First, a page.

Saturday, September 19, 2009

Behind the library

P. and I are sitting in the park on a sunny September afternoon. She asks, "Where is the terrarium?" I turn and nod my head to indicate the space around us. "You're in it." A squirrel fluffs its tail and leaves a scent-marker near the end of the bench. "It's wherever I find myself in this world. Primarily up in northwest New Jersey, but it can be anywhere, really."

"I see." She does, too, and smiles. The light is dazzling. The green world waits to be caught in the beholder's eye. Then come the inevitable words. P. looks around, the ghost of her smile still lingering. "I worry about the coarsening of the public's taste. I don't think people are reading books much any more, they just have too many distractions. Most of my students have no interest in literature. It's so hard to reach them." I think to myself, when was there ever a mass audience for intellectually challenging literary work? Certainly not in my lifetime.

"What you're saying is true, but it doesn't bother me, maybe because I've been in the business so long, back to when I used to be a bookseller. Why shouldn't people read for simple pleasure? Nobody can be serious all the time. There's a great deal to be said for well-crafted entertainments. Listen -- I've got enormous respect for those professional authors who can produce a book a year. That takes skill and a lot of hard work."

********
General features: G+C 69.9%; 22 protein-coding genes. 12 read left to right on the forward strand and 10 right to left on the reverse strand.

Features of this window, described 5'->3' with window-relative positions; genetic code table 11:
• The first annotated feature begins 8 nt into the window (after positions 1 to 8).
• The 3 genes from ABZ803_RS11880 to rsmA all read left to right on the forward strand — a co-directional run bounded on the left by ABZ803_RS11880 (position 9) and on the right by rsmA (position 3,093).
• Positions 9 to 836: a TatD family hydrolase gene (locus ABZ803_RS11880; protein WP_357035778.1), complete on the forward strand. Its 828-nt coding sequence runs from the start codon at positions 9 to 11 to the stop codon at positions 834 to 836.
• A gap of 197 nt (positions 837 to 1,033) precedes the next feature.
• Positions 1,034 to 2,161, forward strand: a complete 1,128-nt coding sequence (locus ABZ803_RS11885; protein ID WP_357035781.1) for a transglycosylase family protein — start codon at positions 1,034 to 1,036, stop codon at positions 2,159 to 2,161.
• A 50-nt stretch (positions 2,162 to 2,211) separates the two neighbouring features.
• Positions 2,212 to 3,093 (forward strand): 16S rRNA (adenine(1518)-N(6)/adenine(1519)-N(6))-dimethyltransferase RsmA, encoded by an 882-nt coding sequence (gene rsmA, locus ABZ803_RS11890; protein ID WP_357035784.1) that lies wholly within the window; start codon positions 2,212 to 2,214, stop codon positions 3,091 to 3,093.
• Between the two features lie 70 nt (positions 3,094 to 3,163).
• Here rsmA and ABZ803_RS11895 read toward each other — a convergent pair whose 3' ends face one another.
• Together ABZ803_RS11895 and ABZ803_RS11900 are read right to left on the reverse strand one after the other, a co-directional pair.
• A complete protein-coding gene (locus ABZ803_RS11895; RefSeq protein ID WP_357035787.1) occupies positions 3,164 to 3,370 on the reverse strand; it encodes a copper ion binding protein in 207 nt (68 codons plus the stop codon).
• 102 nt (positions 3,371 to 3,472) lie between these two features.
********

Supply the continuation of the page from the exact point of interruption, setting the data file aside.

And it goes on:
"I suppose you're right. But for me, a book has to be more than just a diversion. It needs to be a real book, something wonderful I can hold in my hand, tactile, beautifully designed and produced, and also, of course, something worth reading. Not only for pleasure, but for learning, and expanding one's view of the world. A book has to be a key that unlocks the imagination."

An unwashed homeless woman with black scabs on both legs starts mumbling at us from a few feet away. Her words are indistinguishable, I can't tell if she is begging or just getting something off her chest. After a few moments, she falls silent, then wanders off to the next bench, where she starts up again with some other people.

P. begins speaking again. "I know so many people who have a story to tell, and for each one it's important, but after a while all the stories run together and sound the same. If I never read another Mideastern immigrant memoir I'll be happy. I think fiction and poetry come closer to the truth." Pigeons cluck around our feet and helicopters buzz overhead. The UN General Assembly is under way and the city is full of diplomats, politicians, and security agents. Traffic on 6th Avenue is at a standstill.

I give a little laugh. "Yeah, it's amazing how quickly a genre comes into being and gets overrun over by cliché. These books even look the same, their covers interchangeable, just like the stories themselves." And so the moment for writing that kind of book, and having it be fresh, has passed. P. looks wistfully at some girls skating by the concrete railing and says, "Here we are in the most exciting city in the world, under a cloudless sky, telling each other stories. Sometimes all it takes is having just one other person listening." I think to myself, yes, that's right, sometimes that's exactly how it is in the terrarium.

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